Black Box in Medical Field Shows Promise, Raises Privacy Concerns

Teodor Grantcharov is working to adapt black box technology seen in aviation to the medical field in order to track surgeries and improve patient outcomes.

The Toronto doctor’s highly wired operating room is equipped with cameras and microphones that capture movement and other patient data, including heart rate and blood pressure, all of which is logged automatically by his black box (which is, in fact, blue).

The St. Michael’s Hospital surgeon, who is also a professor at the University of Toronto, began developing the technology two years ago and has been in consultation with Air Canada since earlier this year. A test program has already been used on patients, who have been open to the idea, according to Grantcharov. Google has also been in contact with him, looking at the possibility of connecting his “black box” to Google Glass.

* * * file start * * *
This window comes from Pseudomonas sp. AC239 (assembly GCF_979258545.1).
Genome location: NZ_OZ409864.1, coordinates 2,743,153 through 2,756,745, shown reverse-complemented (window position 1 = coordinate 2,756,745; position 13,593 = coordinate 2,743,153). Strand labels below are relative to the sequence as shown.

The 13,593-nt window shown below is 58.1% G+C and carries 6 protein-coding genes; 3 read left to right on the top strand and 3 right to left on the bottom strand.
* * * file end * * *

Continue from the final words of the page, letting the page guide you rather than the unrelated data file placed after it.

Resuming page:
Of course, such a device presents immediate and significant privacy and security concerns, especially if it integrates with Google, a company infamous for not being trustworthy with users’ personal data.

Grantcharov says he understands this, affirming that his technology won’t be accepted unless it is strictly a tool for quality improvement, which means fully protected data.

The surgeon’s promising technology is being fostered by ventureLAB in Markham.